A look at recent junior IPOs suggests veteran teams with solid exploration backgrounds and credits to success are where the money's at.
The appetite for junior exploration IPOs on the TSX Venture is what you might expect it to be these days. Not very hungry. A quick round-up of recent IPOs on the Venture shows that only one among new IPOs in June and July (since we last visited the subject) broke the million-dollar barrier, Precipitate Gold, a junior explorer that holds property options and concessions in the eastern Yukon and northern British Columbia (BC).
What the shape of June and July IPOs illustrate more than anything else is that pedigree counts now more than ever. Far and away the better known names involved with the recent IPOs (table below) are in Precipitate's stable. That Precipitate raised the most in the recent round of IPOs suggests what little money is going to the heavily favored veteran teams.
In Precipitate's case this is a fairly stacked list. Adrian Fleming, who played a key role in Underworld Resources as the company's CEO in the run up to Kinross's takeover of it, is Precipitate chairman. Gary Freeman, of Ethos Capital, another Yukon explorer, and Quinton Hennigh, who headed up Evolving Gold, are both on the board of directors. In management, Darcy Krohman, who was a senior mining analyst with the BCSC and former vice president of exploration for Timmins Gold and Silvermex Resources, is president and CEO. And the driving forces behind founding Precipitate were the late David Coffin and his brother, Eric Coffin, of HRA. Eric and David's estate are now the company's top shareholders and both of them helped pick key Precipitate properties, some of which are under option from Strategic Metals, a major Yukon explorer.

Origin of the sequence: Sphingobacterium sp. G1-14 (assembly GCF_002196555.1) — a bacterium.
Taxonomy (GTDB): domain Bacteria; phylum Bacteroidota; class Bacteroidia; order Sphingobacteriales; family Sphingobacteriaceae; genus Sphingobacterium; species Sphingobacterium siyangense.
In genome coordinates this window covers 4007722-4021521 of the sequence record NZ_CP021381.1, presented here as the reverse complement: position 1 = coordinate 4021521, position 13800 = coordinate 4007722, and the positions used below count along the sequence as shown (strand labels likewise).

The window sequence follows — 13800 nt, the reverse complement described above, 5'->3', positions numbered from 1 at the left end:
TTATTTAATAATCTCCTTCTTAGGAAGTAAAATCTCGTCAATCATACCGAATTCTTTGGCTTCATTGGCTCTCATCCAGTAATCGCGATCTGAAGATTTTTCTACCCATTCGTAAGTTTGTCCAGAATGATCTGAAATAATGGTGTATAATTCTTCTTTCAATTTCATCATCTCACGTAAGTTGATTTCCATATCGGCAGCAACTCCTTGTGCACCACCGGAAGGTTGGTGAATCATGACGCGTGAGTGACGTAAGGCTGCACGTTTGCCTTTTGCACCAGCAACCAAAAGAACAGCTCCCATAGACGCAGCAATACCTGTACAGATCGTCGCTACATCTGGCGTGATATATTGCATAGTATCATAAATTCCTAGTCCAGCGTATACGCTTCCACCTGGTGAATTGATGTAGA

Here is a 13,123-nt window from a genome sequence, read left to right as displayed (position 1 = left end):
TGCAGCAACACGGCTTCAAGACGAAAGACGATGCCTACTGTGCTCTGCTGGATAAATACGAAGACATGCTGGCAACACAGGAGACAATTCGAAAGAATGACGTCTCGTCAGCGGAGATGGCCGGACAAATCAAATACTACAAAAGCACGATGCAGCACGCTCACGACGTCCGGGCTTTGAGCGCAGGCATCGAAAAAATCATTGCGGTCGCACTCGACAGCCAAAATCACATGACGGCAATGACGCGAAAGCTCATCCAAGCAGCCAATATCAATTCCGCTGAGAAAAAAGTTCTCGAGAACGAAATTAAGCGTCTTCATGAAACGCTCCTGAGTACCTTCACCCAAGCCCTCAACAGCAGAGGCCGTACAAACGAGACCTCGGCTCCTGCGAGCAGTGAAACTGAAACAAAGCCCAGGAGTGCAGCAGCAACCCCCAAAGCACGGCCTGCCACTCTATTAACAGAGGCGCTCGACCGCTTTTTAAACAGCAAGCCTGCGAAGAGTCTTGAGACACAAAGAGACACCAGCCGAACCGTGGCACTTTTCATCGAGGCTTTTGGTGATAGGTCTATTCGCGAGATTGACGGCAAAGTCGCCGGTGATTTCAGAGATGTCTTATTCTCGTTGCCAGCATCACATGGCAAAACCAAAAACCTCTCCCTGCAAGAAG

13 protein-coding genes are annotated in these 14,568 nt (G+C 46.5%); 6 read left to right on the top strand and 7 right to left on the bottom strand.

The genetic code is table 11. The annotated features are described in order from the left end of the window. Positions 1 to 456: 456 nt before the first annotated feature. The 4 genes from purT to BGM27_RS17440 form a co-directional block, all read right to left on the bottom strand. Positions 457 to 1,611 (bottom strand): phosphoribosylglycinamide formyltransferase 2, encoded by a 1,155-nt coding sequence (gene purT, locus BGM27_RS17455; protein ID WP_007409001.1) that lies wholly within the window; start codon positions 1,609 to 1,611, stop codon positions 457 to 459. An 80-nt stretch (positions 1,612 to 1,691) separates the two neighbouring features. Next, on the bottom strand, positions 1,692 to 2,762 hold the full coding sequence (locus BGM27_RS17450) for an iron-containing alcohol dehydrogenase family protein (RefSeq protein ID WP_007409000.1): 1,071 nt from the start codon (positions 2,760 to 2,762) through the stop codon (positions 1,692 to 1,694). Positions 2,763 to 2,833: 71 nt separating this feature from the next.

But, even with such solid names behind you, it isn't easy to hit the ground running. As far as junior IPOs go, the latest batch in view here are not able to embrace former U.S. president George W. Bush's philosophy, "Drill, baby, drill." With budgets of a few hundred thousand dollars in play, and the knowledge financing markets are tough, most of the stated exploration plans are very modest, involving boots on the ground more so than drill bits into it.
Indeed, even Precipitate looks to be treading more carefully than it envisioned just months ago. It had said in its prospectus it planned to punch a few drill holes into its Reef project in the eastern Yukon this year. Since its IPO, however, Precipitate has retreated on drilling plans in 2012. A Precipitate spokesperson described downsized goals given the state of financing markets. Instead of drilling this year, Precipitate is to expand on soil sampling instead. It doesn't want to burn through all its cash, and meantime it wants to keep its options open as far as acquiring new projects.
This turn of events underscores how capital preservation is becoming ever more important to survival in the junior market. Financing options are severely limited and, if you need cash, juniors have increasingly become more creative in scrounging up exploration shekels. If you have a non-core asset, you sell it. If you must resort to debt, you secure it against your main asset.
And clearly if you have cash these days, you spend it sparingly and hold out for friendlier horizons to appear where, hopefully, financing loosens up and you can break out the big plans. Until then it continues to be a waiting game. In fact, about the tough state of junior affairs in sourcing cash for exploration, it was Eric Coffin that recently said in The Gold Report, "I suspect a lot of companies are going to say, 'Let's just wait and see if next year is better.'"